Bush: Lay was generous, but betrayed trust
WASHINGTON (Reuters) – President Bush on Thursday called
convicted Enron Corp. founder Ken Lay, who died this week, a
“generous person,” but said he had betrayed the trust of
Lay died of heart disease on Wednesday while on vacation in
Colorado, six weeks after being convicted of fraud and
conspiracy in the financial scandal that brought down the
Lay, a former confidant of Bush’s father, and called “Kenny
boy” by the current president, was once a major contributor to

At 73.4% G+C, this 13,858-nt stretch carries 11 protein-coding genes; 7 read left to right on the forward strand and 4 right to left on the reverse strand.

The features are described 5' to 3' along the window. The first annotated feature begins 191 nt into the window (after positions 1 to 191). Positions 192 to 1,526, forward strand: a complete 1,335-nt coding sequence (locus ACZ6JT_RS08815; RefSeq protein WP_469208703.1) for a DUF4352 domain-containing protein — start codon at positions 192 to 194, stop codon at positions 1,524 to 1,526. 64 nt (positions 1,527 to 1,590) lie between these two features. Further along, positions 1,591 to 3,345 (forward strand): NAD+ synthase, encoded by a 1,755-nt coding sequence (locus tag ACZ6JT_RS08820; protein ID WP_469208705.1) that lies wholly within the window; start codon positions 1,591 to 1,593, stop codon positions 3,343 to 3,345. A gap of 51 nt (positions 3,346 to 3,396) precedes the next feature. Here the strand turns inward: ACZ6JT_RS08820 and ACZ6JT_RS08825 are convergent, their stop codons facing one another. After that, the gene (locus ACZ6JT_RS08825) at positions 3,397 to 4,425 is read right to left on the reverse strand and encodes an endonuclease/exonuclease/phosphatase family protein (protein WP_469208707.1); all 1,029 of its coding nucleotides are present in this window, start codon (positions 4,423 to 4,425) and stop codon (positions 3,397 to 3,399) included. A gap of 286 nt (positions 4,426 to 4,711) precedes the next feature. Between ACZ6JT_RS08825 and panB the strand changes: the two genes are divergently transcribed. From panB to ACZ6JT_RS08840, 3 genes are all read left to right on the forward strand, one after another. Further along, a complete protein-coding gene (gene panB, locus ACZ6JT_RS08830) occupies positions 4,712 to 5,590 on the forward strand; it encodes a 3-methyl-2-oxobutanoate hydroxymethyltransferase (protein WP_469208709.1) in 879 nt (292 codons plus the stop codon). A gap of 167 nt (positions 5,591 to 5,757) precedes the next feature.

the Bushes’ political campaigns.
Bush, speaking in an interview with CNN’s “Larry King
Live,” said he knew Lay “pretty well” and called him a “good
guy” he had gotten to know while governor of Texas.
“One of the things I respected him for was he was such a
contributor to Houston’s civil society. He was a generous
person,” Bush said. “I’m disappointed that he betrayed the
trust of shareholders.”
The president said he had not contacted Lay’s wife yet, but
planned to write her a letter.
Lay, 64, was facing decades in prison in connection with
Enron’s 2001 bankruptcy. Lay and another former Enron chief
executive, Jeffrey Skilling, were found guilty of hiding the
financial ruin at Enron, which they had built into the seventh
largest company in the United States.